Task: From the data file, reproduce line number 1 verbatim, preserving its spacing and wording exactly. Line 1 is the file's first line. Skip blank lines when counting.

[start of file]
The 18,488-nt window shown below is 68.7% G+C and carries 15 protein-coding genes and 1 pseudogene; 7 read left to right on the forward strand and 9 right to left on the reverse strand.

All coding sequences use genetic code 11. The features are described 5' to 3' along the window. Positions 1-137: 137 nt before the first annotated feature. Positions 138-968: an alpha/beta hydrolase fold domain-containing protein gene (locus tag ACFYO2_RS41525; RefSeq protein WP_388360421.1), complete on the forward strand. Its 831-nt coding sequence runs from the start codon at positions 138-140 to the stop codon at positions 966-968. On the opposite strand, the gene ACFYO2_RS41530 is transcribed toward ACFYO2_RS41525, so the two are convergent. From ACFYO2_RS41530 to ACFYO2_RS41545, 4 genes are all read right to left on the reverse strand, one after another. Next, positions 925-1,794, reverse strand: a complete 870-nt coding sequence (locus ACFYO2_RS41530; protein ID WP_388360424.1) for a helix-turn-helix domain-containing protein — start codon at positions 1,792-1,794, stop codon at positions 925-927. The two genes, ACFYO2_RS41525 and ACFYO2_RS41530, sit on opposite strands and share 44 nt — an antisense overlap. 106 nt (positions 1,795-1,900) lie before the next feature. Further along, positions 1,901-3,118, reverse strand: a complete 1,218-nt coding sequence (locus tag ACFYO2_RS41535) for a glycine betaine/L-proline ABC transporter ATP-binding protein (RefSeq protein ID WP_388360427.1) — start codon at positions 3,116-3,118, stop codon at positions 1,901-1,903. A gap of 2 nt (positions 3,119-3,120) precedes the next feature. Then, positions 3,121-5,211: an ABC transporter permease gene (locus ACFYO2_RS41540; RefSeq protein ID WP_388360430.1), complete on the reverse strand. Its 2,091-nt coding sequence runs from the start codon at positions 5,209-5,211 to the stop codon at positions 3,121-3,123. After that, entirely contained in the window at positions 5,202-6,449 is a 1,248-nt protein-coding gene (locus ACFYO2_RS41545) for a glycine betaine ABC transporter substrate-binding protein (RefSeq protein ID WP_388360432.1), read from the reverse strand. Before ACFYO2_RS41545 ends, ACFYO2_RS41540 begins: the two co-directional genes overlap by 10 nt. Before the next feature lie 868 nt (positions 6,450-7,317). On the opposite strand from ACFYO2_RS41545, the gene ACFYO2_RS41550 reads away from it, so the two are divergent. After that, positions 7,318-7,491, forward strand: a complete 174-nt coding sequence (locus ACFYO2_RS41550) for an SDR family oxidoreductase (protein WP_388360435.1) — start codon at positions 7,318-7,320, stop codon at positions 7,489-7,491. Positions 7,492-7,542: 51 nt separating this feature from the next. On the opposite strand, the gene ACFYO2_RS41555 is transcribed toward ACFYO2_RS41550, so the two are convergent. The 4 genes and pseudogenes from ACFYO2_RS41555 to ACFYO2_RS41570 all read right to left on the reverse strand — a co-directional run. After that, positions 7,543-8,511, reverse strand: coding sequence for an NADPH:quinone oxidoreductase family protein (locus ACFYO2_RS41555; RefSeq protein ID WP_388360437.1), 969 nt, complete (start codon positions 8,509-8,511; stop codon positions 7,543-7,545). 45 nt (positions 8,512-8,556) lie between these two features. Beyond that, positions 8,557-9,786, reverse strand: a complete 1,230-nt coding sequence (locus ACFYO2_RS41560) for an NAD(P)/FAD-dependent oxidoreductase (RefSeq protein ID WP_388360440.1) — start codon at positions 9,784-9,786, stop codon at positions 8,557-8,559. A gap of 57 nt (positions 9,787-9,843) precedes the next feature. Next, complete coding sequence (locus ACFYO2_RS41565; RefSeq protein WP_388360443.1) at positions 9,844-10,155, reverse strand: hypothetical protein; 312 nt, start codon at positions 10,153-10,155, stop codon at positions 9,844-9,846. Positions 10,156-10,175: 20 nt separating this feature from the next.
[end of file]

The 18,488-nt window shown below is 68.7% G+C and carries 15 protein-coding genes and 1 pseudogene; 7 read left to right on the forward strand and 9 right to left on the reverse strand.